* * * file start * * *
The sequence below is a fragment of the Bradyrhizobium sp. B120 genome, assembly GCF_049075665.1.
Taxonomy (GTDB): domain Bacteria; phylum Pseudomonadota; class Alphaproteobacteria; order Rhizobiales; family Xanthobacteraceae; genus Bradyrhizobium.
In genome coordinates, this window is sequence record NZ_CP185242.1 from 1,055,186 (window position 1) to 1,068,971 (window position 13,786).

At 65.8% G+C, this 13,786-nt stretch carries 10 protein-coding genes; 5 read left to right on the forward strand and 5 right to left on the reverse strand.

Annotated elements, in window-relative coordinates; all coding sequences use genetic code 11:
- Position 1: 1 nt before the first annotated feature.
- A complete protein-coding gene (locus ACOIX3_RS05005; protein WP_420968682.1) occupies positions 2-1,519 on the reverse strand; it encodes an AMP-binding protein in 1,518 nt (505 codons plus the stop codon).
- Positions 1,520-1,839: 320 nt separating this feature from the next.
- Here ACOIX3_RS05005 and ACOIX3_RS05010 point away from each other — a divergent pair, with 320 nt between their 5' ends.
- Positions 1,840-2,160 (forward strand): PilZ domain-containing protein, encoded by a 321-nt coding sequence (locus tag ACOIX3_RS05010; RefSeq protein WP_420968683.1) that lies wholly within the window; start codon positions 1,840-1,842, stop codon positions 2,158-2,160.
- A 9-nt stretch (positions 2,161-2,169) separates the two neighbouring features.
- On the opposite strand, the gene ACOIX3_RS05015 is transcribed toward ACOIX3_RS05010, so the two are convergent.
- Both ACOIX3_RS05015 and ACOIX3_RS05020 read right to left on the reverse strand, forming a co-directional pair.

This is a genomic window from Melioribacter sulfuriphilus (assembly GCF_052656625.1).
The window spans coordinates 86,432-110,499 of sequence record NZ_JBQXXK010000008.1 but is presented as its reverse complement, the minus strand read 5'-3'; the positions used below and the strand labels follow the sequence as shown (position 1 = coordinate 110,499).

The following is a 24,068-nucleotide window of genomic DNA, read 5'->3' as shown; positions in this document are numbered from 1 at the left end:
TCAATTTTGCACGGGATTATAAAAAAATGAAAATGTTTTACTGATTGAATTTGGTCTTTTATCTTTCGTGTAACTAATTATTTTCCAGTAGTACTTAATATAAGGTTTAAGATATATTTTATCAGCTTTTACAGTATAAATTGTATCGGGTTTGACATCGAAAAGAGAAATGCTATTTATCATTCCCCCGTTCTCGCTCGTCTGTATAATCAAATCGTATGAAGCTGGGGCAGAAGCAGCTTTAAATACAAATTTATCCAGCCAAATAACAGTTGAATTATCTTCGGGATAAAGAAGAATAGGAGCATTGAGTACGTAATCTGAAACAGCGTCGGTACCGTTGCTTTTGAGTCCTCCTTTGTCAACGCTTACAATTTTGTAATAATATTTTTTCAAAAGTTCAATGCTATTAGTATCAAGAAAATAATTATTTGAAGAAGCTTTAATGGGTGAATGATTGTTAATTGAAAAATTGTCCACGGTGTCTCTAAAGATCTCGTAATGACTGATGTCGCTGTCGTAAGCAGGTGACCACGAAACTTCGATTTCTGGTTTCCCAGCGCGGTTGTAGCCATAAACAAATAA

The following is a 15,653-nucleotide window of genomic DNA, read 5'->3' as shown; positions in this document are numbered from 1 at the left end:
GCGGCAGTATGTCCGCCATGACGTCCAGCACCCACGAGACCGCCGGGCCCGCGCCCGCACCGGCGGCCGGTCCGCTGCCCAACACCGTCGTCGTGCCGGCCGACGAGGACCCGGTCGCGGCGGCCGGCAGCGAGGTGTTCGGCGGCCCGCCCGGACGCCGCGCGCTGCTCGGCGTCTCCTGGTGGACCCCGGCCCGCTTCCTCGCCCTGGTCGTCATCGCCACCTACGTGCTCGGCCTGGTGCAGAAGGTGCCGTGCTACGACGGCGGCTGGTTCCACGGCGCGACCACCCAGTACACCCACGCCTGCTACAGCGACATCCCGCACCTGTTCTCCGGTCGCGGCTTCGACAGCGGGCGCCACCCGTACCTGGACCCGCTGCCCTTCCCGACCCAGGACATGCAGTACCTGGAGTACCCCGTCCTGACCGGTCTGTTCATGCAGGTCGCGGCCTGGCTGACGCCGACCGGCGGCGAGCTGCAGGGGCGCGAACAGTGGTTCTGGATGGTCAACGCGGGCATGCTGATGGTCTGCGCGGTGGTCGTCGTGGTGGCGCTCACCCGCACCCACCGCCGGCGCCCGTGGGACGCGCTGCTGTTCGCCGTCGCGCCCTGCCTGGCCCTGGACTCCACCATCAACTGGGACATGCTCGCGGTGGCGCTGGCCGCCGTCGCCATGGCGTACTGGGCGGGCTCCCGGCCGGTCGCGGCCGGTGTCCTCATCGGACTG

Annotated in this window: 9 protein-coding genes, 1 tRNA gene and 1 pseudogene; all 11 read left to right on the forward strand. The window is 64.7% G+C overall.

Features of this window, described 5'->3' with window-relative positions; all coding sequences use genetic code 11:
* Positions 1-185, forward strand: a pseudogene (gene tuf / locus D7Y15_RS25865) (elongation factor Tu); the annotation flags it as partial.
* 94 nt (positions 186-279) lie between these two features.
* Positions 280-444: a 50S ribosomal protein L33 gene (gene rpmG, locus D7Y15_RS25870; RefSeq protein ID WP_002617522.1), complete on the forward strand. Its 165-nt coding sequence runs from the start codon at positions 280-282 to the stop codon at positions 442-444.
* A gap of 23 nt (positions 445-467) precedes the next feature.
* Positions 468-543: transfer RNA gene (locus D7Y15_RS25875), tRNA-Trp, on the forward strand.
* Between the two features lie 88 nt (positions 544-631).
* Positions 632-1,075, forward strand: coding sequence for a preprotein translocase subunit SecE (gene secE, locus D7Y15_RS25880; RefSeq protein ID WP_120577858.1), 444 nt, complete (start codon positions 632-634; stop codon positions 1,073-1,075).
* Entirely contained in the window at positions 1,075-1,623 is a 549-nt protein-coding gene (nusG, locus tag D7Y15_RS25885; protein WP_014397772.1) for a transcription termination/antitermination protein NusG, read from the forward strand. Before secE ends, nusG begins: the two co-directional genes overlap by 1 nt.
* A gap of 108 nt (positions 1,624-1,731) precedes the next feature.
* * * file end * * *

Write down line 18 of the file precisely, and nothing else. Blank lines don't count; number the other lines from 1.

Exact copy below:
The following is a 15,653-nucleotide window of genomic DNA, read 5'->3' as shown; positions in this document are numbered from 1 at the left end: